EHR Analytics: Your Golden Ticket to Meaningful Use

How can EHR analytics help practices achieve and prove meaningful use? It’s an important question, and if your practice is working hard to transition to EHR or ramp up your EHR use, it may be overlooked amidst the chaos. Collecting and sharing that data is an important piece of the CMS Meaningful Use puzzle.

If you’ve been sheltered within your practice from the outside world, away from meaningful use discussions, get over to the CMS website. CMS provides a tip sheet that includes the core and menu objectives practices are expected to meet. Here are a couple points of interest to EHR analytics:

  • “Record smoking status for patients 13 years old and above”
  • “Generate list of patients by specific conditions”
  • “Identify and report cancer cases to a State cancer registry”
  • “Identify and report specific cases to a specialized registry”

You should recall that one of the main goals of meaningful use was to make health data easily reportable to improve health outcomes both nationwide and worldwide. Collecting data tends to come with a cost (labor, surveys, etc), but EHRs allow providers to collect information seamlessly. Data collection becomes a daily effort concerted by each member of the staff involved in the patient record.

So, what makes EHR analytics your practice’s golden ticket to meaningful use? You should already collect copious amounts of data daily. That data is arranged and calculated within EHR analytics. EHR analytics provides clinical data, which can be reported by demographics or for all patients seen at the practice, which can lead to increased quality of care and better health-reporting data and treatment records can help the overall health of the country.

As mentioned above, some of the objectives expected by Meaningful Use 2 required providers to share data about different groups of patients. Using EHR analytics simplifies requirements, asking practices to report on smoking status and specific conditions: Just as I can run a report on the back-end for all open A/R, including CPT specifics, a good EHR system allows the front-end to run reports for specific fields including diagnosis, smoking status, etc. Without an EHR, practices would need to have good filing and organizational habits-spectacular paper records or Excel sheets come to mind. Being able to run analytics to find all cases of X, Y, or Z cancer makes it easier to report and meet CMS’s meaningful use guidelines. However, with Meaningful Use Stage 3 just over the horizon, practices need to consider these regulations as well.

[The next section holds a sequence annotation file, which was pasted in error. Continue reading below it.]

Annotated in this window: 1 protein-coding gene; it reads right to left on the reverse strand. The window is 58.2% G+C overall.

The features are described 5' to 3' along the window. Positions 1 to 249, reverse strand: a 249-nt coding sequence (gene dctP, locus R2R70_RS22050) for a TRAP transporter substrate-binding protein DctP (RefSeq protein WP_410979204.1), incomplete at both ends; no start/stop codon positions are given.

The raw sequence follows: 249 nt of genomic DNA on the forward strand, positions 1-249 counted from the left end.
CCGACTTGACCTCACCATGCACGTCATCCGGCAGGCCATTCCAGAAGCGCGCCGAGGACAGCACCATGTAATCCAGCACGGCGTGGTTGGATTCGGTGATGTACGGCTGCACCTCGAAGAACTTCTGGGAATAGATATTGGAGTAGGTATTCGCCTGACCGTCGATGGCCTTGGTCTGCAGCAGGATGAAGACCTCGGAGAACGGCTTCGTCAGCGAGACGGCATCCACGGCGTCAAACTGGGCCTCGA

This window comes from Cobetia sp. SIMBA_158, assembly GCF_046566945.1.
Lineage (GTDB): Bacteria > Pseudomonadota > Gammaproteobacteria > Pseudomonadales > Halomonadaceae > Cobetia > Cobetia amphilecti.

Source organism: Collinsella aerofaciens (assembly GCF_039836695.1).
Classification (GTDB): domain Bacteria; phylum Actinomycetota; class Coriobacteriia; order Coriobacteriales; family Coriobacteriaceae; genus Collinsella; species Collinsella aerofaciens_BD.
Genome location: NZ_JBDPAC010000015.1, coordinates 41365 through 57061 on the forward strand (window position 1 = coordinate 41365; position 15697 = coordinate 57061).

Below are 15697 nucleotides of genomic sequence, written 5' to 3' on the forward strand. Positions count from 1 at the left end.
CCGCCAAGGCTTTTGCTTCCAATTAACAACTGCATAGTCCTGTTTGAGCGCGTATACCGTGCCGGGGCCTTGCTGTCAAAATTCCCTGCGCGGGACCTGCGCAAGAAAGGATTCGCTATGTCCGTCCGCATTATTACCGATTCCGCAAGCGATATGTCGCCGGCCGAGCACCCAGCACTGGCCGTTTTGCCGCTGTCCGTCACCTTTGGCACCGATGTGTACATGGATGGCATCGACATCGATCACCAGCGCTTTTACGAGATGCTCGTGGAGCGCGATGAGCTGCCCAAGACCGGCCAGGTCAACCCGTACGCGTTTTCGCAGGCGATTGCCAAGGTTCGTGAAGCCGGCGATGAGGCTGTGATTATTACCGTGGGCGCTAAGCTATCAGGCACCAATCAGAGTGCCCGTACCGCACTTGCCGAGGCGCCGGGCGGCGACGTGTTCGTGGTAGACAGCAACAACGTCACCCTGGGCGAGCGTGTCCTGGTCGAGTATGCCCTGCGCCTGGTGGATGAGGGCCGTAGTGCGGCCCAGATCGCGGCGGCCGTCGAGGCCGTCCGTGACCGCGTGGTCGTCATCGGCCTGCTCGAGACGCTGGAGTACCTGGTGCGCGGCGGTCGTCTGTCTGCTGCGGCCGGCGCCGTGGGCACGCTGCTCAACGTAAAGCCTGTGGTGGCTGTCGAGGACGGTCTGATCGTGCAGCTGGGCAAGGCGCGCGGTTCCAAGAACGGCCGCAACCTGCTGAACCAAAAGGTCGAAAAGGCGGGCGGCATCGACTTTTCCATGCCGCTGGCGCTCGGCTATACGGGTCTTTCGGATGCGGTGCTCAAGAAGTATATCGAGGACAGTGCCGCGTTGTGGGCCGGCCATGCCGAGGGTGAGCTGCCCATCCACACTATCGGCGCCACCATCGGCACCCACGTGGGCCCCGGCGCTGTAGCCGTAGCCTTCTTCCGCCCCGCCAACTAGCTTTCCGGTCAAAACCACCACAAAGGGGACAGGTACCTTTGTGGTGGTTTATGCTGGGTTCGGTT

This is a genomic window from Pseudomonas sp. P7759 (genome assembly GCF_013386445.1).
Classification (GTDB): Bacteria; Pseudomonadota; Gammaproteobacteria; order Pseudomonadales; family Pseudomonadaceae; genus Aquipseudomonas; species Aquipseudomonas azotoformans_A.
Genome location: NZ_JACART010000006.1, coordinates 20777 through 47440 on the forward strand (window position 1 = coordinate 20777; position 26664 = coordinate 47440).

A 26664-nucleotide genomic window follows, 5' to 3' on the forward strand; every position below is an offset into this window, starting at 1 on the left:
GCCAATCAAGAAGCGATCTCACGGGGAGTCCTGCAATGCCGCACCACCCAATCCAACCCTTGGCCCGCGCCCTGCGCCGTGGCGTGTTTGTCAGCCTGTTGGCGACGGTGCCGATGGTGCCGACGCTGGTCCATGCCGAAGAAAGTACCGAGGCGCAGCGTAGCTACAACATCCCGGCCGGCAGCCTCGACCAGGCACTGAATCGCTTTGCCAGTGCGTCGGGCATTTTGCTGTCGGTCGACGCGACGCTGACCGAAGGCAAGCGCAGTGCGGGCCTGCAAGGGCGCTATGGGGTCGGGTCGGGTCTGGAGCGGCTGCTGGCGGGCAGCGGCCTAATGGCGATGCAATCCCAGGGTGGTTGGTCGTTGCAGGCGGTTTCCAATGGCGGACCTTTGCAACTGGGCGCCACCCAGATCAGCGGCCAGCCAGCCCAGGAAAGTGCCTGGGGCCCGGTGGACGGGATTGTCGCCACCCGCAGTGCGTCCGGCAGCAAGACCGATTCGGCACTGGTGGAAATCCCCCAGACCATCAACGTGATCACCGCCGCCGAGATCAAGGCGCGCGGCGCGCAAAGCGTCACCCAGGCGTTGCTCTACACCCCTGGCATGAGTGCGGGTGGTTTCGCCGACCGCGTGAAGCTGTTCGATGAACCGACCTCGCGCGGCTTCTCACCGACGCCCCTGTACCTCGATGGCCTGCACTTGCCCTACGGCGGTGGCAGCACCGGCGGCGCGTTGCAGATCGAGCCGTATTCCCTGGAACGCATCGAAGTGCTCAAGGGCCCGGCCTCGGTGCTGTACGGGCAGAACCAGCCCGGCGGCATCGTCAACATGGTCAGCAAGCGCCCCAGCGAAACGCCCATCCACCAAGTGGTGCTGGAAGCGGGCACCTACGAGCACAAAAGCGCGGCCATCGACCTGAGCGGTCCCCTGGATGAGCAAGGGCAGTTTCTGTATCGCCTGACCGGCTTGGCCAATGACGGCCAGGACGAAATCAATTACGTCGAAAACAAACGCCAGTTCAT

Recommended Reading: EHR Vendor Guide - Find EHR vendors conscious of Meaningful Use Stages

Recently, the Meaningful Use 3 proposals were released. The proposals include the following expectations for providers:

  • Sending patient-generated data including risk assessments and questionnaires (remember that smoking status requirement?)
  • Collecting immunization history
  • Submitting syndrome data to public health agencies
  • Using reports to determine what patients need to be reminded to have follow-up care or preventive care.

If providers appropriately use the data capabilities of their EHR, including the analytics to run reports, they should meet this requirement, which is needed to pass data from the provider to another provider or a facility. Data analytics makes it easier for practices to easily meet meaningful use, especially if practices utilize the reporting features in the system. Let your EHRs work to their full potential and collect the data expected by CMS.

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Samantha Williams

About the author…

Samantha Williams’ EHR expertise stems from three years of medical billing for a large physician practice in New York City. She trains new hires to use a medical billing and EHR system and writes appeals for denied neurosurgical procedures, resulting in additional insurance payment.

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Samantha Williams

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